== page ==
Many of you may know that this year will be a milestone birthday for me. I turn 65 in May! In the past I never associated Medicare benefits with my own personal circumstances, but now it’s become something I think about frequently. I’d like to share some of the experiences I’ve had recently, and hope you find it insightful as you grow your business and interact with folks like me for years to come.
We never really think about the overall experience one has as they approach their 65th birthday. Only when we, or someone very close to us, experiences it for themselves does it truly become personal. From my perspective, I first became aware of the turning 65 achievement with my wife, as she was born a few months earlier, and started receiving all the solicitations last October. I must say I am impressed with all the different types of Medicare solicitations that exist today. Every thing from your basic 3×5 post card to 8.5×11 spiral bound notebook presentations, to DVDs, and in every imaginable packaging format. I was equally impressed with the volume as well. Some organizations do not stop with one mailer, but send material in waves, so the volume becomes as impressive as the variety. Another noticeable phenomenon was the range of entities who take interest in you: from individual agents, to all types of insurance companies, to associations located locally, regionally, and in some cases thousands of miles away. I suspect before May rolls around I will have received enough paper solicitations to build an impressive bonfire (Actually we have paper recycling here in Spokane so there will be no bonfire).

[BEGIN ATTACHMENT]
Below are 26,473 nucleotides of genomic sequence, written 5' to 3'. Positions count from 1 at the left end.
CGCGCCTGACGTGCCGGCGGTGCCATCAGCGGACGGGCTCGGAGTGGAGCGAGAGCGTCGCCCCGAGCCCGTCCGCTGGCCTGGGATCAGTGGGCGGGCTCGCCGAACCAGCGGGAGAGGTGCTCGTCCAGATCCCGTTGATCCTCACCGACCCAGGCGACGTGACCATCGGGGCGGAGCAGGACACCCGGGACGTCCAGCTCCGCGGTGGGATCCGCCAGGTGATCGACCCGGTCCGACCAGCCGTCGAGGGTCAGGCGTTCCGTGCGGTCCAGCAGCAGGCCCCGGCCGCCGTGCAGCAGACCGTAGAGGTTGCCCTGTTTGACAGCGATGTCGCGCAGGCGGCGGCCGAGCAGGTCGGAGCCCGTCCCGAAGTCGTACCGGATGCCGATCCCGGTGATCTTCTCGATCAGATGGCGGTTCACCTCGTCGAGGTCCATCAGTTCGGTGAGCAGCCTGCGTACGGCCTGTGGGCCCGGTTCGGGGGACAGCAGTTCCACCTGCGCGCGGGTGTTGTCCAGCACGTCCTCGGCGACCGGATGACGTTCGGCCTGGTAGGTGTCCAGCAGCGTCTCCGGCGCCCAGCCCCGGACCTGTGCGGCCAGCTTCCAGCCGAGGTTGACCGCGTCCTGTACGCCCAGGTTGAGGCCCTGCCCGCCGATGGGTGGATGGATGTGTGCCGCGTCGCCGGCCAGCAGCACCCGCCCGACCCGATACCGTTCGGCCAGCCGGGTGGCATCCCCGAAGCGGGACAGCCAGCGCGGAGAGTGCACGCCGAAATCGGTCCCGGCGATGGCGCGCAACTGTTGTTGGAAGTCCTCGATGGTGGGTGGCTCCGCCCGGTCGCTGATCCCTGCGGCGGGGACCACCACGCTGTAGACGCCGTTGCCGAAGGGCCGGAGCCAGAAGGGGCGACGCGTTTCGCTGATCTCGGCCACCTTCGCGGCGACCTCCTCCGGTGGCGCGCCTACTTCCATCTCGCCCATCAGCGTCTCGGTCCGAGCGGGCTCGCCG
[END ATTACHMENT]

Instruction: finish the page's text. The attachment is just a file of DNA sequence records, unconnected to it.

Of course before I can enroll in a Medicare Advantage plan (more to come on this), I needed to be enrolled in Parts A and B of Medicare. This was easily accomplished online by going to the Social Security website, clicking the Medicare tab and enrolling online. Once you submit your online enrollment, it takes five days for it to be processed before your Medicare number is issued. While you are doing this you can create your own password protected Social Security account and review past history of all SS and Medicare payments over the life of your working career.
I think the lessons in this process are as follows:
* Recognize how crowded the advertising space is for this age demographic and find creative ways to cut through the clutter.
* People need to know you care first, and are not just an agent trying to sell something. Remember, it’s become personal.
* Understand the process of activating SS and Medicare benefits, so you can anticipate and advise accordingly.
To be continued…